Five-Colored Sushi

Go Shoku Chirashi-Zushi

Preparation info

  • Difficulty

    Medium

  • Serves

    4–6

Appears in

An American Taste of Japan

An American Taste of Japan

By Elizabeth Andoh

Published 1985

  • About

Nearly all the components of Five-Colored sushi can be made days ahead and the dish assembled at your leisure several hours before serving it. The final arrangement of multicolored garnishes in a vivid geometric design creates an impressive centerpiece for any luncheon or buffet dinner.

Ingredients

Garnishes

  • 3–4 ounces shelled fresh OR quick-frozen peas
  • 2 sheets yaki-zushi nori (toasted paper-thin seaweed)
  • 6 large circles usutamago yaki (thin omelet, finely shredded)
  • 1 cup Sweet and Sour Turnip Strips, well drained
  • 1 cup drained, julienned beni shōga (red pickled ginger)
  • 2 large smoked chubs, about 8 ounces in all, OR 1 piece smoked whitefish, 6-8 ounces
  • 1 teaspoon usukuchi shōyu (light soy sauce)
  • tablespoons white sesame seeds
  • 3–5 cups shari (rice seasoned for sushi)

Method

In a small saucepan bring several cups of salted water to a rolling boil. Cook the fresh peas for 1½ minutes, then drain and let them cool to room temperature naturally. If using frozen peas, just place them in a strainer and pour boiling water over them. Drain well and set aside. This can be done an hour or so before serving time.

Cut the seaweed with scissors into very thin threads about 1 inch long. Cover these snugly with clear plastic wrap and set aside. These can be made up to several hours in advance.

The egg shreds can be made and refrigerated many days in advance of serving, while the pickled turnip shreds keep well for weeks and the red ginger for months, if refrigerated.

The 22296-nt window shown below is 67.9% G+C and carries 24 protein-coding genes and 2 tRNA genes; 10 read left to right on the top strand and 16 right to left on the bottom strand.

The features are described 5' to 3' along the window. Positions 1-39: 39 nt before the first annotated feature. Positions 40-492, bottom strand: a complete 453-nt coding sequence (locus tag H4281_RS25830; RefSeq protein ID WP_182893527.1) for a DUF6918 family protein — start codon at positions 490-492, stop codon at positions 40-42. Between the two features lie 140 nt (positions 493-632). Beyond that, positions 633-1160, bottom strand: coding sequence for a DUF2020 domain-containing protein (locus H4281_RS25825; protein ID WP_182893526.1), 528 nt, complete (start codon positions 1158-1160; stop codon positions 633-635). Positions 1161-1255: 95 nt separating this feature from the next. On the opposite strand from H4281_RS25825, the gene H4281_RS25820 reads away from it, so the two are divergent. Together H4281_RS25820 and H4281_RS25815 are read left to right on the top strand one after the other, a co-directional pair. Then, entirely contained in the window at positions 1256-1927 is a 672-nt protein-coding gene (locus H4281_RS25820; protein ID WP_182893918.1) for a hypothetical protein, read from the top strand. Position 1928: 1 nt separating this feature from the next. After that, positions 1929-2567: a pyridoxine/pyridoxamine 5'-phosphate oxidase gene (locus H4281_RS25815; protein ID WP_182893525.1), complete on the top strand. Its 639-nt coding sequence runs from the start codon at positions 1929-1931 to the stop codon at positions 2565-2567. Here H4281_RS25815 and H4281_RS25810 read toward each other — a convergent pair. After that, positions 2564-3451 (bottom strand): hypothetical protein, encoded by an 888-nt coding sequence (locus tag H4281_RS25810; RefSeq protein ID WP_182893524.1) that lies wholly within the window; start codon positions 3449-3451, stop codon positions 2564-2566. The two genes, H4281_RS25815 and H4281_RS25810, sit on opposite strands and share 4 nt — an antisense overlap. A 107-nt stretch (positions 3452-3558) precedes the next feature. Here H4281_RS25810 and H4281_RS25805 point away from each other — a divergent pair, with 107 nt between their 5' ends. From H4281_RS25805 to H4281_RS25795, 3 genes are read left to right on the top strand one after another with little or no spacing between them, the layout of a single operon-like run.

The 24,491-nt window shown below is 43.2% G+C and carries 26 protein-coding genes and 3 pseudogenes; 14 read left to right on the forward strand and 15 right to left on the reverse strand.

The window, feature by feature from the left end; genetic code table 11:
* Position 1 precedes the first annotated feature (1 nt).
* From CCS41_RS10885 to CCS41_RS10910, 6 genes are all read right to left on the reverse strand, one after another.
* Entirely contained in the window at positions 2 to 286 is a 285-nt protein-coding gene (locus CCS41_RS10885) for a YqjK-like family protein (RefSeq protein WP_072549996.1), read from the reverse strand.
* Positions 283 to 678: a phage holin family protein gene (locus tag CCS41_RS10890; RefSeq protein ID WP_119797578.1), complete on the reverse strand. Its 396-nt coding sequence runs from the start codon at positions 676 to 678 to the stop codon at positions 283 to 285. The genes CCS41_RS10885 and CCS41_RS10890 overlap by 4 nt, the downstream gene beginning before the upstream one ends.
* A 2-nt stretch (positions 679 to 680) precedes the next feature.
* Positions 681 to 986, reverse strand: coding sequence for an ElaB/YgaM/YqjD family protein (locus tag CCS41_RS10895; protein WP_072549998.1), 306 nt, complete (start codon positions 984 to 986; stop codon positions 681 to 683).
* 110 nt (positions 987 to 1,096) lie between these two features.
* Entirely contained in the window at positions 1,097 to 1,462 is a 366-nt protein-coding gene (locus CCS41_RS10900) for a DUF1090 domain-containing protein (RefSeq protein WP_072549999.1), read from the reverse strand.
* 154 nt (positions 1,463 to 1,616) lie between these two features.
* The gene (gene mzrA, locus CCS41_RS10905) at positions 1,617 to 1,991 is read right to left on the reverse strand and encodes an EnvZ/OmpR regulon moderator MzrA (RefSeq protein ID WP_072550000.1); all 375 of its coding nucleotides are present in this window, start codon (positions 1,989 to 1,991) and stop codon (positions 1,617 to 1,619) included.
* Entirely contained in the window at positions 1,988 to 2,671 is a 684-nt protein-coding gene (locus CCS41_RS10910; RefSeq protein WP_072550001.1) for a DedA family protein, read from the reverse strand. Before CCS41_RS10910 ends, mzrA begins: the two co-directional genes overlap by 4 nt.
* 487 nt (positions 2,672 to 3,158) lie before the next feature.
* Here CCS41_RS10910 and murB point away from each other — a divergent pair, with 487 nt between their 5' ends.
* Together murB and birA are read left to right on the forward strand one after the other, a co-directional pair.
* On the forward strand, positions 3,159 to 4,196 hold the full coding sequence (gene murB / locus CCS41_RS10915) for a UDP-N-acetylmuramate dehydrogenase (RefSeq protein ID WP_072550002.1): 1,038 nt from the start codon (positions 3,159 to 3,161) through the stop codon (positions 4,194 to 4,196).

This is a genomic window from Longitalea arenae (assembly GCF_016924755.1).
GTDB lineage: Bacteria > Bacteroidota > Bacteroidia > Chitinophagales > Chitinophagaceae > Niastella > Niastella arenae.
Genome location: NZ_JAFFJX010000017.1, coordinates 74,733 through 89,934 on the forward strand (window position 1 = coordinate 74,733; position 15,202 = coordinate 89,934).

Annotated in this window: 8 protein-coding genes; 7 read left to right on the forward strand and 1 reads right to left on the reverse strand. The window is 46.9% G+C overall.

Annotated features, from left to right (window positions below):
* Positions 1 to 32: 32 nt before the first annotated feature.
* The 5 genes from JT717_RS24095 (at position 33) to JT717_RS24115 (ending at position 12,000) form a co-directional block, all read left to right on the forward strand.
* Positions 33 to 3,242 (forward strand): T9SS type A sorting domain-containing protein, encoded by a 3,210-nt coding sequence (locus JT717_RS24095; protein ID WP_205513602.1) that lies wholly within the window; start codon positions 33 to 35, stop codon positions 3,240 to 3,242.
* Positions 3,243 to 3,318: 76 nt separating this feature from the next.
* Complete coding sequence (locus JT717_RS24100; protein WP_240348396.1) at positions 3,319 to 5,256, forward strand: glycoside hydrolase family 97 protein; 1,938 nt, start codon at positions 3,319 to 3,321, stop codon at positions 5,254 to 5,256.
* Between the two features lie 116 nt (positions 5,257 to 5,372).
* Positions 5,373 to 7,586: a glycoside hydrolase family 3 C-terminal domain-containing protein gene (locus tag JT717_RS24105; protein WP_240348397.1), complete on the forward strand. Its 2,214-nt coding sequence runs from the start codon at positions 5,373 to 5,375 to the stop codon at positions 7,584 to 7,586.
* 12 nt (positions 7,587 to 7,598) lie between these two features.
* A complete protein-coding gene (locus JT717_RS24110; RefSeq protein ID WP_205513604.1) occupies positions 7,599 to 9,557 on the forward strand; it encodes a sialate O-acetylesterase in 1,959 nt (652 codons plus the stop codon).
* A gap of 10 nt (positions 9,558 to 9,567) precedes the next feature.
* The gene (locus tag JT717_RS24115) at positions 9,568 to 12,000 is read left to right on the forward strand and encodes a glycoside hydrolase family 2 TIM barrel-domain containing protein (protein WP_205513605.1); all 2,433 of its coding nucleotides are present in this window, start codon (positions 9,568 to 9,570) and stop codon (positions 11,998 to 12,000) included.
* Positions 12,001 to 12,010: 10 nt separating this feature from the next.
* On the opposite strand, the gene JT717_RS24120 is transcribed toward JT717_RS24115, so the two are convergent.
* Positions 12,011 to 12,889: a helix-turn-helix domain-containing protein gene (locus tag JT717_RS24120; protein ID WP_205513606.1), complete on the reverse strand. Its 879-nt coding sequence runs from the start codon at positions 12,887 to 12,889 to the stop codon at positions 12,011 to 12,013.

Have all five sushi garnishes ready and waiting on separate plates: the green peas, the black seaweed threads, the yellow egg shreds, the shredded white pickled turnip, and the julienne strips of red pickled ginger.

Remove all bones and skin from the smoked fish, flaking the flesh as you go; you should have about 1 cup. Place the flaked fish in a small bowl with the light soy sauce and toss until it’s well mixed and the fish has absorbed all the liquid.

In a clean, dry skillet, roast the sesame seeds over medium-high heat for 30–40 seconds until they begin to color slightly or a few pop. Shake the pan to keep the seeds in motion. Stir the roasted seeds into the seasoned smoked fish until well distributed. Gently fold the fish and sesame mixture into the seasoned rice.

Scatter the rice mixture so that it lightly covers a large plate or tray (12–20 inches in diameter). Don’t let it mound higher than inches.

The seasoned rice mixture can be made 3-4 hours in advance of serving, as long as you cover it snugly with clear plastic wrap and keep it at room temperature, away from extremes of hot or cold.

Just before you serve, garnish your sushi. There are two geometric patterns you can choose from: The first creates a multicolored striped effect, the second a wedged pattern. To create either you’ll need long cooking chopsticks, or other narrow straight guidelines, dampened with cold water so they don’t stick to the rice.

To make the stripes lay four guidelines, slightly on the diagonal and at equal intervals, over the lightly mounded rice mixture. I like to start filling in the first stripe with white pickled turnip shreds, then fill the next row with green peas. I place yellow egg shreds in the center aisle, then red pickled ginger, and finally black seaweed in the remaining row. When the stripes have been created, remove the chopsticks and touch up the border areas, if necessary.

To make a wedged pattern, place two very long chopsticks over the rice to make an X. Fill the top and bottom wedges with turnip shreds and egg shreds, respectively. Fill the right quadrant with green peas and the left with red pickled ginger. Remove the guidelines, smooth the borders, and mound the black seaweed in the very center, where the four colors merge. Serve at room temperature.